Sylven Landesberg may be able to find some driving lanes against Wake.
On Saturday the Cavaliers take on their toughest test of the season in Winston-Salem. After winning their last three contests against ranked teams, it is an unranked opponent that provides the stiffest challenge of the season so far. Led by lightning quick point guard Ishmael Smith and future NBA lottery pick Al-Farouq Aminu, Wake Forest plays at a pace and a philosophy that this Virginia team hasn’t faced this year. Lets take a look at how the Deacons and Hoos match up.
Wake Forest Offense
It would be a waste of time to talk in great detail about the sets Wake is looking to set up in the half-court – this is mostly due to the fact that they hope they never have to slow down enough to call out a set. The Deacons goal is simple – play as fast as possible – and they do an excellent job of meeting that goal.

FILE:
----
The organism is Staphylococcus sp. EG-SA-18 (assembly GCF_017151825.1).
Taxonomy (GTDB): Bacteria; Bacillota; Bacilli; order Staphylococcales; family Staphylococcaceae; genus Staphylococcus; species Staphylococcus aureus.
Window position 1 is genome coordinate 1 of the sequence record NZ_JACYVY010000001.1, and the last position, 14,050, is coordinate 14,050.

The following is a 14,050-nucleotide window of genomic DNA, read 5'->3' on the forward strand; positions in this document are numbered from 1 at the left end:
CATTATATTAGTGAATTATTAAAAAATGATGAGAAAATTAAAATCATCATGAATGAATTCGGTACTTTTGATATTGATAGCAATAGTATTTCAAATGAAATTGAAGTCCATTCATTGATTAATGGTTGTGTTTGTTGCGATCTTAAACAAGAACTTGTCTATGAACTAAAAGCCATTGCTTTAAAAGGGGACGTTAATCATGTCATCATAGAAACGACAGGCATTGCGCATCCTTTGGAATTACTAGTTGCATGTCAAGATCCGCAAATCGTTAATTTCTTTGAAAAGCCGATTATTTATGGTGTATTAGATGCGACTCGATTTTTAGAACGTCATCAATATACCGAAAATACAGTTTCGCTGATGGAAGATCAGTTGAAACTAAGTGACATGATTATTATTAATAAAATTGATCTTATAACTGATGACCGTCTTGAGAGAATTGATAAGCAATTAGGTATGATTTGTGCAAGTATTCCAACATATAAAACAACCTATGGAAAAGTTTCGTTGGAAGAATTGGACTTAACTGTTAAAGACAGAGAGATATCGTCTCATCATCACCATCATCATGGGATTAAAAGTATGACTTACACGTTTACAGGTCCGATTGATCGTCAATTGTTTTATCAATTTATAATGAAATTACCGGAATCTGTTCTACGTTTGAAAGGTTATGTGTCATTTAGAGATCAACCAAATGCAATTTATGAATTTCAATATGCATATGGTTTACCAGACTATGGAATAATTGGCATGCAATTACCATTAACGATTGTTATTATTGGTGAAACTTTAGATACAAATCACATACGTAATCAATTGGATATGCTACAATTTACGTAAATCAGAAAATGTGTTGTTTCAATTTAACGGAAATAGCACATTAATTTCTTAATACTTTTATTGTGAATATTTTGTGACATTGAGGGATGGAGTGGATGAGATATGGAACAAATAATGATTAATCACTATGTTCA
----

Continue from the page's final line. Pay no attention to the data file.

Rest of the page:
Many teams who run a transition attack have a script to it, such as “when the shot is missed the rebounder needs to find the point guard, the point guard needs to come ball side and receive the pass and then look down that wing to where a streaking guard should be, if it isn’t there run a Z cut and look to the opposite wing …” – the attack described there is the intro to one of the most basic transition attacks in college basketball. Dean Smith’s “Carolina Transition” used the set-up (continuing on with several more rules and reads) and then had in place the type of spacing and personnel needed to get into his secondary break. The secondary break that Roy Williams is constantly applauded for is just a modernization of this set that his mentor ran for years, but even with its simplicity this set is like rocket-science compared with what Wake will try to do on Saturday.
Wake prefers to run what I call “go” transition, meaning when a player rebounds the ball the coach simply yells “go” and he takes off leading the break. This is an advantage that very few teams have, being able to have...
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